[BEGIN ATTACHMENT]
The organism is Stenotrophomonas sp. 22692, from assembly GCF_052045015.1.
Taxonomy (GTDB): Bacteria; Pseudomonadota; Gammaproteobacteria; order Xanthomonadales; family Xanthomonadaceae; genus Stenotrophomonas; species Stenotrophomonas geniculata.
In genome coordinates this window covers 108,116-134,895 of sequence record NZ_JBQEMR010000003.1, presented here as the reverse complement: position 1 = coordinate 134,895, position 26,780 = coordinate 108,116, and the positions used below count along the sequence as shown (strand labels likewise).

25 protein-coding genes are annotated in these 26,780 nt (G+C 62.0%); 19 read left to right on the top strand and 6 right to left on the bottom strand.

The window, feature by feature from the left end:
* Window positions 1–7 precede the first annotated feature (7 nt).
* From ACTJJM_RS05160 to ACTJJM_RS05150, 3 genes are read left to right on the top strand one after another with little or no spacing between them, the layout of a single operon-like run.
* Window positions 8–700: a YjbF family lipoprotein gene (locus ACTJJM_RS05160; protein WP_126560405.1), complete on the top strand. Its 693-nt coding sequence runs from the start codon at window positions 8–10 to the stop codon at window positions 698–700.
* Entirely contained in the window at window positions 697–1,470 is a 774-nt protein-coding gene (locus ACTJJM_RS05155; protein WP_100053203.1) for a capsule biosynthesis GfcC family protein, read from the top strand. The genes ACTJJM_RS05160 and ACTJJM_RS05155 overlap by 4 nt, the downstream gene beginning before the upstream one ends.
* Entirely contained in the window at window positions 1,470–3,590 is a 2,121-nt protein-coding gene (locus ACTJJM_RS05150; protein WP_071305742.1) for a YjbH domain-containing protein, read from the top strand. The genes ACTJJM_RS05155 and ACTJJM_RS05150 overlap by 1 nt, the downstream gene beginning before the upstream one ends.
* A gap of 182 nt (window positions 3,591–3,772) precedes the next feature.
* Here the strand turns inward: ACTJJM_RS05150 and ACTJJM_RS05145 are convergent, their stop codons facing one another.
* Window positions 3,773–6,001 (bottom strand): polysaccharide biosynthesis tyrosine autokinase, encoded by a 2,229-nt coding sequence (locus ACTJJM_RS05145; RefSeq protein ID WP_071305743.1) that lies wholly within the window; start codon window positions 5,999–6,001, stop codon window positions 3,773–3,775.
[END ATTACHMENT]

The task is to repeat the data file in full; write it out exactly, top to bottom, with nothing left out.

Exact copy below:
The organism is Stenotrophomonas sp. 22692, from assembly GCF_052045015.1.
Taxonomy (GTDB): Bacteria; Pseudomonadota; Gammaproteobacteria; order Xanthomonadales; family Xanthomonadaceae; genus Stenotrophomonas; species Stenotrophomonas geniculata.
In genome coordinates this window covers 108,116-134,895 of sequence record NZ_JBQEMR010000003.1, presented here as the reverse complement: position 1 = coordinate 134,895, position 26,780 = coordinate 108,116, and the positions used below count along the sequence as shown (strand labels likewise).

25 protein-coding genes are annotated in these 26,780 nt (G+C 62.0%); 19 read left to right on the top strand and 6 right to left on the bottom strand.

The window, feature by feature from the left end:
* Window positions 1–7 precede the first annotated feature (7 nt).
* From ACTJJM_RS05160 to ACTJJM_RS05150, 3 genes are read left to right on the top strand one after another with little or no spacing between them, the layout of a single operon-like run.
* Window positions 8–700: a YjbF family lipoprotein gene (locus ACTJJM_RS05160; protein WP_126560405.1), complete on the top strand. Its 693-nt coding sequence runs from the start codon at window positions 8–10 to the stop codon at window positions 698–700.
* Entirely contained in the window at window positions 697–1,470 is a 774-nt protein-coding gene (locus ACTJJM_RS05155; protein WP_100053203.1) for a capsule biosynthesis GfcC family protein, read from the top strand. The genes ACTJJM_RS05160 and ACTJJM_RS05155 overlap by 4 nt, the downstream gene beginning before the upstream one ends.
* Entirely contained in the window at window positions 1,470–3,590 is a 2,121-nt protein-coding gene (locus ACTJJM_RS05150; protein WP_071305742.1) for a YjbH domain-containing protein, read from the top strand. The genes ACTJJM_RS05155 and ACTJJM_RS05150 overlap by 1 nt, the downstream gene beginning before the upstream one ends.
* A gap of 182 nt (window positions 3,591–3,772) precedes the next feature.
* Here the strand turns inward: ACTJJM_RS05150 and ACTJJM_RS05145 are convergent, their stop codons facing one another.
* Window positions 3,773–6,001 (bottom strand): polysaccharide biosynthesis tyrosine autokinase, encoded by a 2,229-nt coding sequence (locus ACTJJM_RS05145; RefSeq protein ID WP_071305743.1) that lies wholly within the window; start codon window positions 5,999–6,001, stop codon window positions 3,773–3,775.